A life in the times: Joseph Roth

in Essays by

In the spirit of living up to Ark Book’s mantra “Home of the best stories you’ve never heard”, this is a short story of a magnificent author, well-known to some but forgotten by many. An author who lived in turbulent times and in a turbulent way, and whose stories are all the more relevant for today.

job joseph rothFor many years, the novel Job was standing on my bookshelf, pressed in between other books, a tiny sliver of a thing that my finger always brushed by when choosing my next read. I had initially bought the book because its Danish translator had once been a colleague of mine at a bookstore while we were both still green and aspiring to something—me quite a bit greener than she. She left the bookstore a few years before me, but then returned in the form of this novel. Red and black and unremarkable, except for the reviews that followed it, which glowingly mentioned not only the book but also the translation. So, in support of her great endeavour, I bought it. This must have been about seven years ago.

Then, as happens, the time came to read it. I had always secretly known that somewhere in the folds of that paperback would be golden pieces of poetry that could not be encountered elsewhere. What I hadn’t counted on was that this novel would leave me with an unquenched thirst to find out more about its author. It was like no other novel I have read, both incredibly specific and particular—a poor Russian-Jewish family whose fate takes them to New York before the outbreak of WWI—and yet largely universal in its scope—the fates of individuals in the machine of history, the question of home, the tensions of family, the doubts of progress. The man who had written this, I thought, must surely be someone with a certain experience and scope.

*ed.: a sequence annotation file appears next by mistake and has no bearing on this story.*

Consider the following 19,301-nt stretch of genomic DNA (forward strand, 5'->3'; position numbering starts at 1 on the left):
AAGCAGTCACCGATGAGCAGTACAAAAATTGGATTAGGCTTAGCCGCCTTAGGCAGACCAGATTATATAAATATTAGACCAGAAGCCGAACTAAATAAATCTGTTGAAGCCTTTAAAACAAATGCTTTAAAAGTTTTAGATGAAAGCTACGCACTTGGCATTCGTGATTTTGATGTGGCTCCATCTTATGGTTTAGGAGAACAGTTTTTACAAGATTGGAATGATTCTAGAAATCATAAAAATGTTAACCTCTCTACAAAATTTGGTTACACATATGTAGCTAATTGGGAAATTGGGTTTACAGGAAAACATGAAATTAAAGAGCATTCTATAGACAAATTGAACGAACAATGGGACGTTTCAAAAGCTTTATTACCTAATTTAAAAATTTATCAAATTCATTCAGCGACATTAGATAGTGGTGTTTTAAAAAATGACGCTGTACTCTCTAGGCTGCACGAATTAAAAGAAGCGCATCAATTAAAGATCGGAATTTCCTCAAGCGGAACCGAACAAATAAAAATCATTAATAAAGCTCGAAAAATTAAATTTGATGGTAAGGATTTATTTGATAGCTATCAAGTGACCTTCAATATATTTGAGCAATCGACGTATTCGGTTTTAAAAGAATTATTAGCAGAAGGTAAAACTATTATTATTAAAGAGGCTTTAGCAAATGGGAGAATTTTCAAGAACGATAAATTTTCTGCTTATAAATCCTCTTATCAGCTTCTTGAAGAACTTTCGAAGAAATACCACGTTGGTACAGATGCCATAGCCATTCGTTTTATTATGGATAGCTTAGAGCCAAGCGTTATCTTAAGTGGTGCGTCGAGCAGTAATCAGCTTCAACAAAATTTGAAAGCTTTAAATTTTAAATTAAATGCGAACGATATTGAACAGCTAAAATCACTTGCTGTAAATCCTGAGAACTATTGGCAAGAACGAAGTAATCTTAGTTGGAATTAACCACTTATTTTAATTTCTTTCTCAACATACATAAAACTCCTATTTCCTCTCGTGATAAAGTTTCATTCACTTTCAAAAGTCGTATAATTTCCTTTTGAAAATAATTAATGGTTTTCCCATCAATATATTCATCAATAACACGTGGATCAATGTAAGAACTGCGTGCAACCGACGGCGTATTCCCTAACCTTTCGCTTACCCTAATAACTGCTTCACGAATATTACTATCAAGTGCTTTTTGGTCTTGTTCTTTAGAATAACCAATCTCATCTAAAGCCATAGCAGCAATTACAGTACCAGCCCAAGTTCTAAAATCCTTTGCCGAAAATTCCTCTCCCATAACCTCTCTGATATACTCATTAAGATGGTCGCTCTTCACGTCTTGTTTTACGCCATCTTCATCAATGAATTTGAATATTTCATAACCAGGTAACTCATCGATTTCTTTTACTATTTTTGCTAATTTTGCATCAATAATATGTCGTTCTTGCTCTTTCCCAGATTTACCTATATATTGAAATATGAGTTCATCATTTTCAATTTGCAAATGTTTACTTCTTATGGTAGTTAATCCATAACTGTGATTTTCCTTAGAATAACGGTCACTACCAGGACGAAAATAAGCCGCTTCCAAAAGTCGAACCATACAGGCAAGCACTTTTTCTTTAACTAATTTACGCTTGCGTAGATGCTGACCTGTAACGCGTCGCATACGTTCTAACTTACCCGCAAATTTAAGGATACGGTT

And he was. Joseph Roth was born into a Jewish family at the end of the 19th century, and his life became so inevitably caught up in the violent history of Europe in the first half of the 20th century that, looking back, it seems he hardly had any free choice at all—thus in many ways mirroring the fate of the family in Job. In 1914, he left his studies in Vienna to fight (or, as it turned out, to write) in the First World War for the Austro-Hungarian Empire. When this homeland crumbled, he moved to Berlin and began a life as a journalist, ending up at the Frankfurter Zeitung for which he travelled across Europe to report with comments, articles and essays nearly every day.

It seems Roth was the Central European version of Henry Miller … except that his words and works betray no sign of this mania. They are the steady hand that hide the inner tremblings, or rather, expose the greater tremblings of the world.

In the always weighty words of Simon Schama, Joseph Roth was “one of the greatest writers of the first half of the tormented 20th century.” 1 And tormented he was. According to Roth himself (who was known for his exaggerations), he had been an alcoholic from the age of 8. 2 He was also highly attuned to the events unfolding in Europe; an awareness that made him leave Berlin for Paris on the day of Hitler’s appointment as Chancellor in 1933. “Do not deceive yourself. Hell reigns.”, he wrote to his less prophetic friend, Stefan Zweig, in the same year. 3